I love summer.
Weeks before the last day of school, I begin anticipating the long stretch of time when the kids and I will all be home together.
I look forward to it every year. It is a little reprieve from the usual routine. People can sleep in. We can wake up in the morning and decide what we are going to do that day. We are not bound by a schedule. There are no lunches to pack and buses to catch. There is not homework to do. We slow down.
It is good for my soul.
I woke up last Friday morning eagerly anticipating the first day of summer. It was going to be a great day. I could feel it.
I slept in a litte later than usual, because it was summer. I poured my cup of coffee and relished in the fact that two of my children were still sleeping. The house was peaceful. It was good. My heart was filled with summertime bliss.
The other kids woke up and breakfast was served. We were off to a great start. For a few seconds. And then the demands started. And the arguing.
And more arguing.
I wanted to yell, “Don’t you realize this is the first day of summer?! You are ruining this moment! This is my time, people!!” But, if I would have done that they would have looked at me like I was crazy. Really, this was their time wasn’t it? Their summer vacation. They would have thought I had gone a little batty. So, I refrained from yelling about my summertime bliss that they were destroying with each “That’s mine!” “Don’t touch that!” “That’s my seat!” and so on and so forth.
We ate our breakfast and went about the day. The arguing was not going to stop me from enjoying this much anticipated first day of summer. No way. No how.
This day was going to be fabulous.
And then, the moment when I wished I had Take-Two happened.
You know the thing that says “scene” and “take” with the little arm that drops down to signal that was horrible and you need to start over. That thing. I needed that thing.
I wish someone would have stepped in and yelled, “CUT! We need to start this scene over from the top! Let’s go back to the moment before this woman lost her mind and reacted like a five-year old.”
Honestly – calling myself a five-year old may be a little generous.
The moment began when I walked around the corner into the family room where I found my son and daughter sitting next to a pile of papers they had ripped out of a coloring book. The papers were crumbled and covered with pencil holes. Someone went to town on these pages. There was not any evidence coloring had taken place. It was more like a coloring book mutilation.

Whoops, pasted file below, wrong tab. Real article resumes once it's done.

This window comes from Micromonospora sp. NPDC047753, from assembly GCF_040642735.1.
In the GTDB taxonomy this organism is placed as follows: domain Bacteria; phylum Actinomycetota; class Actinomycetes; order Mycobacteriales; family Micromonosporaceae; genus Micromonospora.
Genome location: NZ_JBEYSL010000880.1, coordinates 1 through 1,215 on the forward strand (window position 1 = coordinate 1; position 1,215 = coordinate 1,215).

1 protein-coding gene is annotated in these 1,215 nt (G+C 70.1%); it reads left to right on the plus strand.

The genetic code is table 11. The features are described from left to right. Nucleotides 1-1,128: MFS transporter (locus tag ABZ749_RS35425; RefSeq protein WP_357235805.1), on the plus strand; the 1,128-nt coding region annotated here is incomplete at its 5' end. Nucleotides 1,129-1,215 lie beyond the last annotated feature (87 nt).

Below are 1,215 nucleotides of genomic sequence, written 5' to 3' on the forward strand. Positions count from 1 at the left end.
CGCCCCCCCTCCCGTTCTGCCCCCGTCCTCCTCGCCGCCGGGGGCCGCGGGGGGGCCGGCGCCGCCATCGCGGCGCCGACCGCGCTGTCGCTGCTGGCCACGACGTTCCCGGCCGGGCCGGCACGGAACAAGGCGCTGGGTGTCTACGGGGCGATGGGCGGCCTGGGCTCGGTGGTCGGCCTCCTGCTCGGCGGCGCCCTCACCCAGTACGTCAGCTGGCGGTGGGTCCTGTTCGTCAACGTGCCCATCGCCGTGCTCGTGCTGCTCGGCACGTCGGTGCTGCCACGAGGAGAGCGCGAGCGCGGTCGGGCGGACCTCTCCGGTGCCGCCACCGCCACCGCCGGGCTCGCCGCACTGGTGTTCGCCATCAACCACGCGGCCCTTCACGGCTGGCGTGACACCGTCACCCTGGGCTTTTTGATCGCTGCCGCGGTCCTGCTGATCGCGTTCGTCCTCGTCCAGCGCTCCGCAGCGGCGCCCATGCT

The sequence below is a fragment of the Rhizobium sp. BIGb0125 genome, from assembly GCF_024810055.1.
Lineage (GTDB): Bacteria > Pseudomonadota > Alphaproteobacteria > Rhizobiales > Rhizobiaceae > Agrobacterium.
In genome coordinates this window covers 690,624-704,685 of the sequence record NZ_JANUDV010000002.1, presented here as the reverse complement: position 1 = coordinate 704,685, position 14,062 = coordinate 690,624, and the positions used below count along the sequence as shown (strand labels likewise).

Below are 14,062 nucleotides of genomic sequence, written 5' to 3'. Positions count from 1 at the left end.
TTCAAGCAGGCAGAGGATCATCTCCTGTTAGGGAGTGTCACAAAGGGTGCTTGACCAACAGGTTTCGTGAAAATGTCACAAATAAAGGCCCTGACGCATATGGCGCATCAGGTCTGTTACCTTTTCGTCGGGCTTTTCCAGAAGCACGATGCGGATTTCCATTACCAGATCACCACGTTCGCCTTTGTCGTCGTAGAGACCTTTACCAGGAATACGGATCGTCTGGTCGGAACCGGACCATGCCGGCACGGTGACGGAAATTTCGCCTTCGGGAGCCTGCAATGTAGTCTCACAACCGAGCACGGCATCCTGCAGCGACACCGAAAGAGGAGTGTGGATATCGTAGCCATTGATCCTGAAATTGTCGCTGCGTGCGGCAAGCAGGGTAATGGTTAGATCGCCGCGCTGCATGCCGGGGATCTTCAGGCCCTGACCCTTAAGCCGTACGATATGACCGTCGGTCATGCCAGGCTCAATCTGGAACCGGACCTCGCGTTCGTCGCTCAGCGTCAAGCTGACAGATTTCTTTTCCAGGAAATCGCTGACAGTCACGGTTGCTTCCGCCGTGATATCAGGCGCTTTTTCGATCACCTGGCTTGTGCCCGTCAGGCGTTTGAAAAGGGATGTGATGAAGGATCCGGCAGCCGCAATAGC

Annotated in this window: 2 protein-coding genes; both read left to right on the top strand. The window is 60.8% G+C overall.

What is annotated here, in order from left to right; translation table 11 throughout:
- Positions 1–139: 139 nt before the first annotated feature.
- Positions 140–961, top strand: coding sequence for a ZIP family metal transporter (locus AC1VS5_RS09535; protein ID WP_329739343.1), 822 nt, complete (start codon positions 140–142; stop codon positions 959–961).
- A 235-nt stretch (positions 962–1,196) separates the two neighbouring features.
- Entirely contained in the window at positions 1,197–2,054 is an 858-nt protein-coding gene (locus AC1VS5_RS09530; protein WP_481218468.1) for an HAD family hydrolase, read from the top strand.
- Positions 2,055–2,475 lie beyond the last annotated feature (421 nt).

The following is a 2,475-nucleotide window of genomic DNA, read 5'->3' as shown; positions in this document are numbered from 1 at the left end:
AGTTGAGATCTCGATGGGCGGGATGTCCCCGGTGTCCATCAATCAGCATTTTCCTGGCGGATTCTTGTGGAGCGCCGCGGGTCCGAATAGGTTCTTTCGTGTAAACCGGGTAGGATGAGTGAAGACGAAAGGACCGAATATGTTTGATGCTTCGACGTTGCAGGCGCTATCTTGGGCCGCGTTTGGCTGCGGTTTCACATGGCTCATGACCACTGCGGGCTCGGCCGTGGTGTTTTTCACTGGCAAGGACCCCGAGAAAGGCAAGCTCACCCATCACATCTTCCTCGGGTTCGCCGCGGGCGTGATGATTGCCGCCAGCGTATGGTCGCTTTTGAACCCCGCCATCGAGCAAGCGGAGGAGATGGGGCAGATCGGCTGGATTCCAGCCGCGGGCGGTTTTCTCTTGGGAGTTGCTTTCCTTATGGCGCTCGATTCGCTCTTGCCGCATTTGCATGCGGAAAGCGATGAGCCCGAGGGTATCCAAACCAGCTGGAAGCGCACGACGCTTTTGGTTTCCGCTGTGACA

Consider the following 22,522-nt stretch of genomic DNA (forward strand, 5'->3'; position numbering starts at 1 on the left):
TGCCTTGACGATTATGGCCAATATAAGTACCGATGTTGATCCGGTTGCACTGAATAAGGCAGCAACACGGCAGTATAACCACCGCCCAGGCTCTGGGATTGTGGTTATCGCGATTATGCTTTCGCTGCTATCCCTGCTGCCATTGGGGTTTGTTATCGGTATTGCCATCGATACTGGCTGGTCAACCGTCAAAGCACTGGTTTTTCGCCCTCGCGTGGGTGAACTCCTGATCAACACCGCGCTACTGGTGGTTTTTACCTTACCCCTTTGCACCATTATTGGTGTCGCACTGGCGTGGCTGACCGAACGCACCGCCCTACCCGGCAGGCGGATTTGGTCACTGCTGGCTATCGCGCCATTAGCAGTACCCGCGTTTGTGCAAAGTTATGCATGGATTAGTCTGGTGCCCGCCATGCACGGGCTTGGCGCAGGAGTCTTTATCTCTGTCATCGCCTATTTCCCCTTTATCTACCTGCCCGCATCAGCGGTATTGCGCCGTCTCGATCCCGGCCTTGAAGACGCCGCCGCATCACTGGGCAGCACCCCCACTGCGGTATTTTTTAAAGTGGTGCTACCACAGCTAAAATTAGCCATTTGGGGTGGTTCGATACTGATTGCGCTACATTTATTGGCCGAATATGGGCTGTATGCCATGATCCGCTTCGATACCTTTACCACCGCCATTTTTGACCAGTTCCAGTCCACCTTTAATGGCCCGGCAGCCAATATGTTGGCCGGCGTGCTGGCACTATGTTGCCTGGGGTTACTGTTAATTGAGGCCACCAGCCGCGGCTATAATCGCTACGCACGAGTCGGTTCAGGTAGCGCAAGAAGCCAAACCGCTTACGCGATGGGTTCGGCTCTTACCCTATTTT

And it was my coloring book.
My beautiful coloring book that I had received as a gift for Christmas. The one I had taken with my daughter on our date to Starbucks. The one I had taken with my sister and my kids when we went out coloring. My fabulous coloring book. It was all mine. And now it was in pieces on the floor.
They had their own coloring books! Why did they need to go Freddy Krueger on mine?!
So what did I do when I saw my beautiful coloring book mutilated on the ground? What any reasonable mom would do I am sure. I yelled about how you cannot destroy things, and especially things that don’t belong to you. And then I asked them how they would feel if that happened to them? All very reasonable.
And then – it happened.
I saw one colored picture on the ground. I picked it up and looked my kids in the eyes and ripped the picture apart. Just like that. Beautiful artwork destroyed.
Take that kids! An eye for an eye.
As soon as the ripped papers hit the ground, my daughter started crying and my insides started turning. I felt a little bit sick as I looked down and thought, “What in the world did I do that for?”
Can I please get a “CUT!” Can someone right this wrong? My reaction was no different than a child’s would have been. I was mad they destroyed my book, so I was going to destroy something too.
What happened to the first day of summer I had been dreaming of?
I picked up the pieces of the coloring page and found the tape. Piece by piece I put the picture back together. I handed it to my daughter and told her how sorry I was. I explained that mommies make mistakes too, and that I never should have treated her beautiful artwork that way. I told her just because someone hurts us, it doesn’t make it ok to try to hurt them. I told her I was wrong.
We hugged and she told me she forgave me. I forgave her.
We all make mistakes and there are no Take-Twos in real life. I guess it’s how we handle those moments when we have done something that makes our insides turn that really matters. I know I have learned my lesson and I think my daughter learned hers.
I talked to a friend that day and she said, “Well, the summer can only get better from here.”